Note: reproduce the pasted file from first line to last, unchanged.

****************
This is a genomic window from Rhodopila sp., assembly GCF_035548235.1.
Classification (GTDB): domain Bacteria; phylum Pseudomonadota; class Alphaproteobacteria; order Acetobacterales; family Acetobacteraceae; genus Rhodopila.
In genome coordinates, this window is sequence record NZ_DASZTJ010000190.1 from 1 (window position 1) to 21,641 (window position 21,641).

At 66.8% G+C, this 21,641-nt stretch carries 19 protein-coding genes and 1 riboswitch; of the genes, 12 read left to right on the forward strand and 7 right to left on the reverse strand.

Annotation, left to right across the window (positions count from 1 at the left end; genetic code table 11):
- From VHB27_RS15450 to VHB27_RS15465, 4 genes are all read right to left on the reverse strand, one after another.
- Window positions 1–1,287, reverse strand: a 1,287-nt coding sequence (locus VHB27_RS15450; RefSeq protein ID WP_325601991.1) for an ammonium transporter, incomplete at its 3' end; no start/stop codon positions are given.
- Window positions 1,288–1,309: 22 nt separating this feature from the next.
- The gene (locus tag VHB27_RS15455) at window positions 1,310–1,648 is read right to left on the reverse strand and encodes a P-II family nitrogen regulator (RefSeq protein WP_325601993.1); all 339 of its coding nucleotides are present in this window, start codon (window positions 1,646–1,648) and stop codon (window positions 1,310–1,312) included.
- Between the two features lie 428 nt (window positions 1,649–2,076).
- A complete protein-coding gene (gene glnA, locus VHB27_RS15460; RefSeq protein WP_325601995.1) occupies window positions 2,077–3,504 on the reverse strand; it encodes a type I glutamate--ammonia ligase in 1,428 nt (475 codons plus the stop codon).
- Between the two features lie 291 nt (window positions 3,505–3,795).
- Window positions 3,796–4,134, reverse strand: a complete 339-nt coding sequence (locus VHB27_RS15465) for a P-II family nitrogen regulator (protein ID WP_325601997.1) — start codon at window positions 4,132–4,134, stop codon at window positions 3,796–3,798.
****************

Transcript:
This is a genomic window from Rhodopila sp., assembly GCF_035548235.1.
Classification (GTDB): domain Bacteria; phylum Pseudomonadota; class Alphaproteobacteria; order Acetobacterales; family Acetobacteraceae; genus Rhodopila.
In genome coordinates, this window is sequence record NZ_DASZTJ010000190.1 from 1 (window position 1) to 21,641 (window position 21,641).

At 66.8% G+C, this 21,641-nt stretch carries 19 protein-coding genes and 1 riboswitch; of the genes, 12 read left to right on the forward strand and 7 right to left on the reverse strand.

Annotation, left to right across the window (positions count from 1 at the left end; genetic code table 11):
- From VHB27_RS15450 to VHB27_RS15465, 4 genes are all read right to left on the reverse strand, one after another.
- Window positions 1–1,287, reverse strand: a 1,287-nt coding sequence (locus VHB27_RS15450; RefSeq protein ID WP_325601991.1) for an ammonium transporter, incomplete at its 3' end; no start/stop codon positions are given.
- Window positions 1,288–1,309: 22 nt separating this feature from the next.
- The gene (locus tag VHB27_RS15455) at window positions 1,310–1,648 is read right to left on the reverse strand and encodes a P-II family nitrogen regulator (RefSeq protein WP_325601993.1); all 339 of its coding nucleotides are present in this window, start codon (window positions 1,646–1,648) and stop codon (window positions 1,310–1,312) included.
- Between the two features lie 428 nt (window positions 1,649–2,076).
- A complete protein-coding gene (gene glnA, locus VHB27_RS15460; RefSeq protein WP_325601995.1) occupies window positions 2,077–3,504 on the reverse strand; it encodes a type I glutamate--ammonia ligase in 1,428 nt (475 codons plus the stop codon).
- Between the two features lie 291 nt (window positions 3,505–3,795).
- Window positions 3,796–4,134, reverse strand: a complete 339-nt coding sequence (locus VHB27_RS15465) for a P-II family nitrogen regulator (protein ID WP_325601997.1) — start codon at window positions 4,132–4,134, stop codon at window positions 3,796–3,798.